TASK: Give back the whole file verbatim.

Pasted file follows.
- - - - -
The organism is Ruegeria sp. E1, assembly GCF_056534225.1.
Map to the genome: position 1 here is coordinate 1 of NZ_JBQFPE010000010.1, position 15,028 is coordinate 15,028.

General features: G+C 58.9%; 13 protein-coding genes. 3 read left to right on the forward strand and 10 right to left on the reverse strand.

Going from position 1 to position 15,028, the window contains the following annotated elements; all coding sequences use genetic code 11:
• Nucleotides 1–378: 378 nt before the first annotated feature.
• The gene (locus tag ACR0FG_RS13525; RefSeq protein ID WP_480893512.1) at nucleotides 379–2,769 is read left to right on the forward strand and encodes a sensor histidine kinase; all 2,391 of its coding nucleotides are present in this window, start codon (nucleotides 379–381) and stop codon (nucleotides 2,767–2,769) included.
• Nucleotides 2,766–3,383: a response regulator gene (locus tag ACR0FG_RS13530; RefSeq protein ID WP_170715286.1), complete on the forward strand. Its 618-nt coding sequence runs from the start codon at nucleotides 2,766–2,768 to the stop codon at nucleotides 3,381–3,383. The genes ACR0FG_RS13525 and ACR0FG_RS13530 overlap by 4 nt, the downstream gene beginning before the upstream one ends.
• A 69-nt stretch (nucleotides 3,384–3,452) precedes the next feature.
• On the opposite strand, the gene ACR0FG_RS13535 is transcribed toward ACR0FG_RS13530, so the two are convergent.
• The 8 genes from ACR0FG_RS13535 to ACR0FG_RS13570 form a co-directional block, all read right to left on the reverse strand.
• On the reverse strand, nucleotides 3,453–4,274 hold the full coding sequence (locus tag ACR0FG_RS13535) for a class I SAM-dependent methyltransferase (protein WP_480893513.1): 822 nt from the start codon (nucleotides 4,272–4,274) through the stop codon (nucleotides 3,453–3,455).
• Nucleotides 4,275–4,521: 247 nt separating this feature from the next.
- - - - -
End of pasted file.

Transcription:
The organism is Ruegeria sp. E1, assembly GCF_056534225.1.
Map to the genome: position 1 here is coordinate 1 of NZ_JBQFPE010000010.1, position 15,028 is coordinate 15,028.

General features: G+C 58.9%; 13 protein-coding genes. 3 read left to right on the forward strand and 10 right to left on the reverse strand.

Going from position 1 to position 15,028, the window contains the following annotated elements; all coding sequences use genetic code 11:
• Nucleotides 1–378: 378 nt before the first annotated feature.
• The gene (locus tag ACR0FG_RS13525; RefSeq protein ID WP_480893512.1) at nucleotides 379–2,769 is read left to right on the forward strand and encodes a sensor histidine kinase; all 2,391 of its coding nucleotides are present in this window, start codon (nucleotides 379–381) and stop codon (nucleotides 2,767–2,769) included.
• Nucleotides 2,766–3,383: a response regulator gene (locus tag ACR0FG_RS13530; RefSeq protein ID WP_170715286.1), complete on the forward strand. Its 618-nt coding sequence runs from the start codon at nucleotides 2,766–2,768 to the stop codon at nucleotides 3,381–3,383. The genes ACR0FG_RS13525 and ACR0FG_RS13530 overlap by 4 nt, the downstream gene beginning before the upstream one ends.
• A 69-nt stretch (nucleotides 3,384–3,452) precedes the next feature.
• On the opposite strand, the gene ACR0FG_RS13535 is transcribed toward ACR0FG_RS13530, so the two are convergent.
• The 8 genes from ACR0FG_RS13535 to ACR0FG_RS13570 form a co-directional block, all read right to left on the reverse strand.
• On the reverse strand, nucleotides 3,453–4,274 hold the full coding sequence (locus tag ACR0FG_RS13535) for a class I SAM-dependent methyltransferase (protein WP_480893513.1): 822 nt from the start codon (nucleotides 4,272–4,274) through the stop codon (nucleotides 3,453–3,455).
• Nucleotides 4,275–4,521: 247 nt separating this feature from the next.